President Donald Trump’s stated goal of lowering drug prices won’t be easy. The President told drugmakers at a White House meeting that prices were “astronomical” and hinted at negotiating with Medicare and reducing regulation on new drugs. Congress has also proposed more generic drugs as a way of saving on costs.
While lower drug prices is an admirable goal, an across-the-board reduction of pharmaceutical prices will face many obstacles and most likely would not happen, according to our research at Kalorama Information. If somehow, Congress and the administration were able to achieve a reduction, it might impair the creation of new drugs.
Drug Prices and the Role of Innovation
Drug pricing is high in the U.S, much higher than in other countries, though buried in these prices is support for innovation. Limit the prices drug companies can charge, or control how much they can earn over time, with no corresponding reduction in the cost of making a drug, and companies will have one recourse. They will reduce how many areas they operate in, how complex the drugs are, and the volume of drugs they create. A cancer drug that mimics the body’s antibodies to encourage a cancer patient’s immune system, or reverse-transcriptase inhibitors that inhibit HIV growth in the stead of the body’s ability to do so, are not the same as Prilosec or Viagra.
“Today's drugs are more complex than a couple decades ago, and with that often comes a higher cost of development. It is not impossible to get some prices down, but an overall price decline across the board is an aggressive goal,” said Kalorama’s Melissa Elder, a market research analyst and author of Top 25 Pharmaceutical Company Pipeline Analysis.
There are needed price increases and unneeded ones, according to Kalorama research. Mylan's EpiPen or Turing Pharmaceuticals make headlines for large increases – but these transgressions are often noticed and companies experience public backlash. On the other hand, a firm such as Gilead Sciences has some of the highest priced drugs on the market today, focusing on HIV and hepatitis C. These drugs are newer therapies with remarkable results. They come at a cost, but when the benefits outweigh the high price, we may find it difficult to see a reason for the manufacturer to lower the price without an alternative incentive.
Regulatory Approvals in a Shifting Market Landscape
The pharmaceutical market as a whole has witnessed a number of significant changes in recent years, providing both setbacks and new opportunities. The number of blockbuster pharmaceuticals reaching patent and exclusivity expiration status and vulnerable to generic competition has changed the landscape of the market for many manufacturers.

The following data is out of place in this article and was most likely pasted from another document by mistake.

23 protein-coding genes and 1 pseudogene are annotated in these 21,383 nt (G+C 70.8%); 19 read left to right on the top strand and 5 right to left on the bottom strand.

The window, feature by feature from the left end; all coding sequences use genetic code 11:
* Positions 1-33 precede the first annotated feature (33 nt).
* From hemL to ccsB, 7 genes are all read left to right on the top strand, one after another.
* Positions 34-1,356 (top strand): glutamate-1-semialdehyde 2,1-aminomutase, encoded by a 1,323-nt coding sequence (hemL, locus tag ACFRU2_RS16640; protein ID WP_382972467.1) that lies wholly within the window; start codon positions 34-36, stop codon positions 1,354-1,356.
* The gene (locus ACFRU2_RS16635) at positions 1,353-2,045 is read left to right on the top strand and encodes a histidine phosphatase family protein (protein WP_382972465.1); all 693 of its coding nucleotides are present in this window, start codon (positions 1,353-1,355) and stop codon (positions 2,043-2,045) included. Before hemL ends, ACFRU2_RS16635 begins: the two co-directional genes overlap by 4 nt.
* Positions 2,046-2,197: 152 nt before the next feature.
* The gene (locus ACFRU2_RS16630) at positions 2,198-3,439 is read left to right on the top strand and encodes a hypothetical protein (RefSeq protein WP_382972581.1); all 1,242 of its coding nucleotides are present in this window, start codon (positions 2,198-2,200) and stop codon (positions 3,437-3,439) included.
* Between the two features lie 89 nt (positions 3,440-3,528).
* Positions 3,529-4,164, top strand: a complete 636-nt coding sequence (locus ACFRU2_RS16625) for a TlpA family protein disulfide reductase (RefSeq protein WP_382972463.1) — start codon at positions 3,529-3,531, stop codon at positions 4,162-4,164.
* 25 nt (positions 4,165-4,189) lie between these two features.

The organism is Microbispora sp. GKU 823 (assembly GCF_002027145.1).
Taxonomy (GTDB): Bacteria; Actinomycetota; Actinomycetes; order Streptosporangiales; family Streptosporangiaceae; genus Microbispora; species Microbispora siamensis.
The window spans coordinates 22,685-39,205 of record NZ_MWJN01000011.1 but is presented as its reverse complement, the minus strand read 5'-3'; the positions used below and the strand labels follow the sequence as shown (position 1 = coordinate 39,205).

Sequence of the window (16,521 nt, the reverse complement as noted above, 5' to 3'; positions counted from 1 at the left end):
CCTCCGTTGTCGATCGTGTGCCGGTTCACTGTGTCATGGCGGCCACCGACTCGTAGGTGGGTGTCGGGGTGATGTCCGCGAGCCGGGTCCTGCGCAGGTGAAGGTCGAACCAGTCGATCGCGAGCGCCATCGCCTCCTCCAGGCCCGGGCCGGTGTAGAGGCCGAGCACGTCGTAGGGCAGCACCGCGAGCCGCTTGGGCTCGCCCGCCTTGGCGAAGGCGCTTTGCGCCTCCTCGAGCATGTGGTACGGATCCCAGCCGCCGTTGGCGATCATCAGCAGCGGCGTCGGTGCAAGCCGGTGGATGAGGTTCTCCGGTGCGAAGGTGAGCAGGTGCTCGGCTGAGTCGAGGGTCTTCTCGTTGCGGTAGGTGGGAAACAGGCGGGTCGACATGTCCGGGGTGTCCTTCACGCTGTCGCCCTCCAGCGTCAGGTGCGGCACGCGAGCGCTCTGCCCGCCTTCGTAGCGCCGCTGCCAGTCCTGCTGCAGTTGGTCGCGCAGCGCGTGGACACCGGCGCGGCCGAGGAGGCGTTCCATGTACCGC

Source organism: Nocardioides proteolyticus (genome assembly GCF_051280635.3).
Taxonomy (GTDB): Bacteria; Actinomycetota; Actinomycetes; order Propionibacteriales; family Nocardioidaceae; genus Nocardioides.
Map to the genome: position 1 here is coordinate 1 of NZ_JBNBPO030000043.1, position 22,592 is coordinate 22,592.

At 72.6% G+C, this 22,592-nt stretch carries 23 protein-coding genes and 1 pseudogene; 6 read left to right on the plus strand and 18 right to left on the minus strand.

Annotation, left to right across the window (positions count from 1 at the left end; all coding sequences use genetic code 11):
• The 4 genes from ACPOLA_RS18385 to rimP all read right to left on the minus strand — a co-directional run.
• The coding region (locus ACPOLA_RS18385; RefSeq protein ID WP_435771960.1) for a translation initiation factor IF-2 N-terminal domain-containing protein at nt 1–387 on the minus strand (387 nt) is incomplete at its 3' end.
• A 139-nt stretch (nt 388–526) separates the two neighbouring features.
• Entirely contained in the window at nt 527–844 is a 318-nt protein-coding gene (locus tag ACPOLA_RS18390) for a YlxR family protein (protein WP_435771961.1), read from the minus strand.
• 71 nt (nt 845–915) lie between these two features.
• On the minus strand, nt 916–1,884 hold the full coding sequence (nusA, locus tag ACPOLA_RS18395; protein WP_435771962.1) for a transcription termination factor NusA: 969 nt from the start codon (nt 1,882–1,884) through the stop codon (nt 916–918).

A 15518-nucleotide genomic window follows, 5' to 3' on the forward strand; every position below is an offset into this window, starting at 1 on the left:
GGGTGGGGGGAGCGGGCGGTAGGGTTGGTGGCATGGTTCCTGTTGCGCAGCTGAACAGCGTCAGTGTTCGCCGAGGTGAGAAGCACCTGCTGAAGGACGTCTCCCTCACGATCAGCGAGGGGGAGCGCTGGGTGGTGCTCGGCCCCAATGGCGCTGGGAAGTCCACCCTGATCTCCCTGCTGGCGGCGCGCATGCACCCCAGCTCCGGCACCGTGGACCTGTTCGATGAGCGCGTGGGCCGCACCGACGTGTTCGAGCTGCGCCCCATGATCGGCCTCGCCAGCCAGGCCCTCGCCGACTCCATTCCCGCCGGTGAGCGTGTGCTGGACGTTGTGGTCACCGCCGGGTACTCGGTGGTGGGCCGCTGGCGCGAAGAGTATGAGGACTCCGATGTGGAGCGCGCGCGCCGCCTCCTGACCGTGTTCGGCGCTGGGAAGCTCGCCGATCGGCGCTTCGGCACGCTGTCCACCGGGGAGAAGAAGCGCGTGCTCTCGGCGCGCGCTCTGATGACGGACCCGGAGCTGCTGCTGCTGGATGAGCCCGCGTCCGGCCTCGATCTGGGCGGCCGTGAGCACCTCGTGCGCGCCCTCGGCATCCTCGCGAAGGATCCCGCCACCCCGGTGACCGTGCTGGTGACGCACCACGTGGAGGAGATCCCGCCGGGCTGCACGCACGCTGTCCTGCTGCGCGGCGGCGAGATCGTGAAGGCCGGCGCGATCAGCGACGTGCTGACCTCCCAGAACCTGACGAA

The growing interest in biotechnology development has transitioned an industry once focused on chemical-based therapies to biologic therapies and produced exceptional changes in many areas of medical treatment over the last two decades. These are more expensive drugs and are more likely to be sold at higher prices than traditional chemical drugs.
One way to potentially reduce the cost of development is to reduce the time in regulatory approval. The time it takes to approve a much-needed therapy, 12-18 months, is lost time for the developer and ultimately adds to cost. If the process were to be reduced, leading to faster time to market, faster start to return on investment, and gain exclusivity time back, we may see a benefit to manufacturers that results in lower drug costs.
A Closer Look at R&D Spending
Until we know how Trump expects to achieve this goal of reduction, it is difficult to speculate how it will affect pricing, investment, and pipelines in the future. R&D spending for 2015 for companies such as Roche, Johnson & Johnson, and Novartis top the list, investing 20%, 13%, and 18%, respectively.
These companies could be forced to reduce spending if revenues decline as a result of pricing limitations without other incentives such as regulatory streamlining and tax incentives. The R&D spending of these pharma giants could be compared with industry averages in other industries — 6% average in chemicals, 1.3% in telecom, and 4% in aerospace/defense. These percentages of revenue that are put back into new product development are not charity — they are intended to develop new products for new profits. But they also advance cures for critical diseases and may reduce other healthcare costs, such as hospital stays.
The price of a drug in effect contains a “contribution” to new therapy development. So while eliminating the most notorious price increases is a worthy goal, making sure that there is enough revenue to keep creating great new treatments is important too.
About the Author: Bruce Carlson is the Publisher of Kalorama Information, a leading provider of healthcare market research and a division of MarketResearch.com. Before joining Kalorama, Carlson worked for WebMD and Scientific American MEDICINE.